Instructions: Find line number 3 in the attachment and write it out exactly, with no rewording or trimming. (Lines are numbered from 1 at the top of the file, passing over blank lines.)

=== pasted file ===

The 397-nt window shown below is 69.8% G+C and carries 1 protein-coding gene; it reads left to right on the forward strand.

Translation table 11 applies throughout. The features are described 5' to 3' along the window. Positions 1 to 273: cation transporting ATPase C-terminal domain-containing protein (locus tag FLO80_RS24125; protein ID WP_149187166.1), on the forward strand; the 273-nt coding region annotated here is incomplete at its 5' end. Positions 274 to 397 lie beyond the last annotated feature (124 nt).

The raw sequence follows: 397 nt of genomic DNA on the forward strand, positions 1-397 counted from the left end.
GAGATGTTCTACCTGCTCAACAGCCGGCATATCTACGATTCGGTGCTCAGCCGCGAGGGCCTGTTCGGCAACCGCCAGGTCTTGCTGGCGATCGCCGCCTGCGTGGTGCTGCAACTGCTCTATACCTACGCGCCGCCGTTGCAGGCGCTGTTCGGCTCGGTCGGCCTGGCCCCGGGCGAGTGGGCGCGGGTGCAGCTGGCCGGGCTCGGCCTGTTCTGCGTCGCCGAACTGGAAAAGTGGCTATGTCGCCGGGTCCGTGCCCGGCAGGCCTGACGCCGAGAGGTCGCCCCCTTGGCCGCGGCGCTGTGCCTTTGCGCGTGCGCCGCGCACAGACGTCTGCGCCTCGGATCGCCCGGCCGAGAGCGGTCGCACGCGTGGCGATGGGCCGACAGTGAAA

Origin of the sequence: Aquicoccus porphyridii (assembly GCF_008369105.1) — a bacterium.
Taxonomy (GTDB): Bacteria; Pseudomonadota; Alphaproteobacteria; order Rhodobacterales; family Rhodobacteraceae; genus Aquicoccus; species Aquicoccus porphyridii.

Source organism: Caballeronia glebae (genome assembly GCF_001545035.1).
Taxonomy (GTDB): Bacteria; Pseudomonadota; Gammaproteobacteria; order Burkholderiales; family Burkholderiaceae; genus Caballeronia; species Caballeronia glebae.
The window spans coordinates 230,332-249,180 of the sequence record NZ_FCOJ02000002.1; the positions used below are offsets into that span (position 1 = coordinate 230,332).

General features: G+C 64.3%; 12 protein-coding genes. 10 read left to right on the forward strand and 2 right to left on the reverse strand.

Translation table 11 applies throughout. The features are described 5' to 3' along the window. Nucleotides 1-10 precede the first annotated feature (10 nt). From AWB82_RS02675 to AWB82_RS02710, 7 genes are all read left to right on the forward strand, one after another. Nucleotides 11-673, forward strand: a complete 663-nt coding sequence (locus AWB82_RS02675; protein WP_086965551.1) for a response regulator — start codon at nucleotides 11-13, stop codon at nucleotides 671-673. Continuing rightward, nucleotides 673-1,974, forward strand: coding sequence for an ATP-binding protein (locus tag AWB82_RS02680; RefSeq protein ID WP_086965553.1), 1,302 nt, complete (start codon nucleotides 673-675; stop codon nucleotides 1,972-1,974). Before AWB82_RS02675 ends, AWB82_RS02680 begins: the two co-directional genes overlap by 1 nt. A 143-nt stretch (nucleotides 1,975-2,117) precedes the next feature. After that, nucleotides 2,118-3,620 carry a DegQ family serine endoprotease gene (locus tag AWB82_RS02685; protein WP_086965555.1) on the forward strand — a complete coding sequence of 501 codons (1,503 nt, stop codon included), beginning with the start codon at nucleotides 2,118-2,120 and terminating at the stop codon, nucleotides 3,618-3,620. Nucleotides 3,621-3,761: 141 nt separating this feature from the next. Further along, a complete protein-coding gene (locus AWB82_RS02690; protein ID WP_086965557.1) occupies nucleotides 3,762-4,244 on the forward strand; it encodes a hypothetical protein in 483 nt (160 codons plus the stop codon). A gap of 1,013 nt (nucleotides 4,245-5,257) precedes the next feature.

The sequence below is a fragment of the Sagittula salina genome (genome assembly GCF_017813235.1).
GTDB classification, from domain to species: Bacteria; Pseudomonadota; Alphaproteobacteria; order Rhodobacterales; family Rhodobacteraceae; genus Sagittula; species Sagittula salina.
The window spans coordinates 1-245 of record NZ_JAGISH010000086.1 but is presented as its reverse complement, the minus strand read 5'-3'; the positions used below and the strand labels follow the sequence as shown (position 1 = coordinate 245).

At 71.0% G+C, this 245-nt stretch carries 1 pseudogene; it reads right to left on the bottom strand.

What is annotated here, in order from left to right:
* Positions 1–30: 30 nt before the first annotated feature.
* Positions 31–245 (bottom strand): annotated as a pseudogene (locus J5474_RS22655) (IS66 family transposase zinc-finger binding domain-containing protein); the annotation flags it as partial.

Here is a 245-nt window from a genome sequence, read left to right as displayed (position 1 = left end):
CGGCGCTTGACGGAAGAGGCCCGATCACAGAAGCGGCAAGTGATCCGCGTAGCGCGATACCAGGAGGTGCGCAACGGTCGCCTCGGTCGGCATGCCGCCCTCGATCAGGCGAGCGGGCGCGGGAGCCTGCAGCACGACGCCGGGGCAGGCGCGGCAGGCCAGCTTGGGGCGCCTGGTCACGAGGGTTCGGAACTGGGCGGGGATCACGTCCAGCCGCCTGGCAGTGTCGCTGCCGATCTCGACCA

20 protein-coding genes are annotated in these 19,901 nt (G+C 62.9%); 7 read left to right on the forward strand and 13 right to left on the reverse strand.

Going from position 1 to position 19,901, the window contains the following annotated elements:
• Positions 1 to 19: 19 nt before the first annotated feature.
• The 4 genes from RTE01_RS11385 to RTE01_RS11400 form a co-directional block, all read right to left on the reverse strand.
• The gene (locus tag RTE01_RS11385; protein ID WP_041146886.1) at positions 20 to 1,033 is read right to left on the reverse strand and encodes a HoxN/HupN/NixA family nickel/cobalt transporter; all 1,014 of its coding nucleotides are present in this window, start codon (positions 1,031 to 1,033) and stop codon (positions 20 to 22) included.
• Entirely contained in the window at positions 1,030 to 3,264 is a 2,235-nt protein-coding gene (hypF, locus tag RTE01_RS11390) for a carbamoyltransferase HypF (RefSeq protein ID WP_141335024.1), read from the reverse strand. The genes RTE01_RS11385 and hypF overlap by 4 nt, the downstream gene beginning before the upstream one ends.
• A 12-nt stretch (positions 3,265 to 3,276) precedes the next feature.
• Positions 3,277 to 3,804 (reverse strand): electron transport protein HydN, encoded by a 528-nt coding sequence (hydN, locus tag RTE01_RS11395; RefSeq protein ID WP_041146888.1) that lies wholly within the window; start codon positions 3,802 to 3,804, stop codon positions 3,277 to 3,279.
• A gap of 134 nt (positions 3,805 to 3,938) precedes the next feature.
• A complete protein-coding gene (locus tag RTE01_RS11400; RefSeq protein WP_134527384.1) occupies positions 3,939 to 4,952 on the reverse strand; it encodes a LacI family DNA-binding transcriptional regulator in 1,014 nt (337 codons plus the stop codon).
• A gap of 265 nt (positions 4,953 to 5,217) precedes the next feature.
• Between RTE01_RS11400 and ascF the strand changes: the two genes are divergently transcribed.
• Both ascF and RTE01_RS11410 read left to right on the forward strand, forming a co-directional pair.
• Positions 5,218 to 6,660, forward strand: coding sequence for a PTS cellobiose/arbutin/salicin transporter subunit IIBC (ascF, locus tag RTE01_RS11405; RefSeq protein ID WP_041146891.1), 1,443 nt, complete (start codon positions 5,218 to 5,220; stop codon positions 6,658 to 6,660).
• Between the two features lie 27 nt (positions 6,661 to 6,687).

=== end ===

The raw sequence follows: 397 nt of genomic DNA on the forward strand, positions 1-397 counted from the left end.